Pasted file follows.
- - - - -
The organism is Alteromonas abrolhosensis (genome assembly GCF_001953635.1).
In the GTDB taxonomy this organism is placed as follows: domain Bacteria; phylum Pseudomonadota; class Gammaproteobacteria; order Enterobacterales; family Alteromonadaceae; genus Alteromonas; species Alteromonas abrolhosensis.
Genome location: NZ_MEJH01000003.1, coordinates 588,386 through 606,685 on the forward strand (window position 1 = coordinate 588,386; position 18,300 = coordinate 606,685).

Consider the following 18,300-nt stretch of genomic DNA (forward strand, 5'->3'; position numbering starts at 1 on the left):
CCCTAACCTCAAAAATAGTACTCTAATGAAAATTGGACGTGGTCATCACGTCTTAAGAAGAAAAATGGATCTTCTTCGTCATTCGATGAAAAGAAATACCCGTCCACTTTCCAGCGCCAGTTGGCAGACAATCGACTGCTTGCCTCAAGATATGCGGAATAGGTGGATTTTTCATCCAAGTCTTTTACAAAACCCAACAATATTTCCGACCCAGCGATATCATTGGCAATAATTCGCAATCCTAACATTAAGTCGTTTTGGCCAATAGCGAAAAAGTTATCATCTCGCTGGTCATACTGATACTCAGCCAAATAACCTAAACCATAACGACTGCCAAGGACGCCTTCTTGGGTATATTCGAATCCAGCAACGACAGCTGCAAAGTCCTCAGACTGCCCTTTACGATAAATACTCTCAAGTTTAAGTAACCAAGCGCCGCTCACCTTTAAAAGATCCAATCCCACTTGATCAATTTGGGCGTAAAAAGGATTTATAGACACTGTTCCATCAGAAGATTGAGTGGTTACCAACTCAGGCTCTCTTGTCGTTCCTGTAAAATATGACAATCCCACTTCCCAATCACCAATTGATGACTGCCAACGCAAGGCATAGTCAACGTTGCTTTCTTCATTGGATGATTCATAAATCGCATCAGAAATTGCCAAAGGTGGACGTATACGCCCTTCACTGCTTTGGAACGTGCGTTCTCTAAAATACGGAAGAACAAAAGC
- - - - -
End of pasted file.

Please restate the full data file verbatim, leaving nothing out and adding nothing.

The organism is Alteromonas abrolhosensis (genome assembly GCF_001953635.1).
In the GTDB taxonomy this organism is placed as follows: domain Bacteria; phylum Pseudomonadota; class Gammaproteobacteria; order Enterobacterales; family Alteromonadaceae; genus Alteromonas; species Alteromonas abrolhosensis.
Genome location: NZ_MEJH01000003.1, coordinates 588,386 through 606,685 on the forward strand (window position 1 = coordinate 588,386; position 18,300 = coordinate 606,685).

Consider the following 18,300-nt stretch of genomic DNA (forward strand, 5'->3'; position numbering starts at 1 on the left):
CCCTAACCTCAAAAATAGTACTCTAATGAAAATTGGACGTGGTCATCACGTCTTAAGAAGAAAAATGGATCTTCTTCGTCATTCGATGAAAAGAAATACCCGTCCACTTTCCAGCGCCAGTTGGCAGACAATCGACTGCTTGCCTCAAGATATGCGGAATAGGTGGATTTTTCATCCAAGTCTTTTACAAAACCCAACAATATTTCCGACCCAGCGATATCATTGGCAATAATTCGCAATCCTAACATTAAGTCGTTTTGGCCAATAGCGAAAAAGTTATCATCTCGCTGGTCATACTGATACTCAGCCAAATAACCTAAACCATAACGACTGCCAAGGACGCCTTCTTGGGTATATTCGAATCCAGCAACGACAGCTGCAAAGTCCTCAGACTGCCCTTTACGATAAATACTCTCAAGTTTAAGTAACCAAGCGCCGCTCACCTTTAAAAGATCCAATCCCACTTGATCAATTTGGGCGTAAAAAGGATTTATAGACACTGTTCCATCAGAAGATTGAGTGGTTACCAACTCAGGCTCTCTTGTCGTTCCTGTAAAATATGACAATCCCACTTCCCAATCACCAATTGATGACTGCCAACGCAAGGCATAGTCAACGTTGCTTTCTTCATTGGATGATTCATAAATCGCATCAGAAATTGCCAAAGGTGGACGTATACGCCCTTCACTGCTTTGGAACGTGCGTTCTCTAAAATACGGAAGAACAAAAGC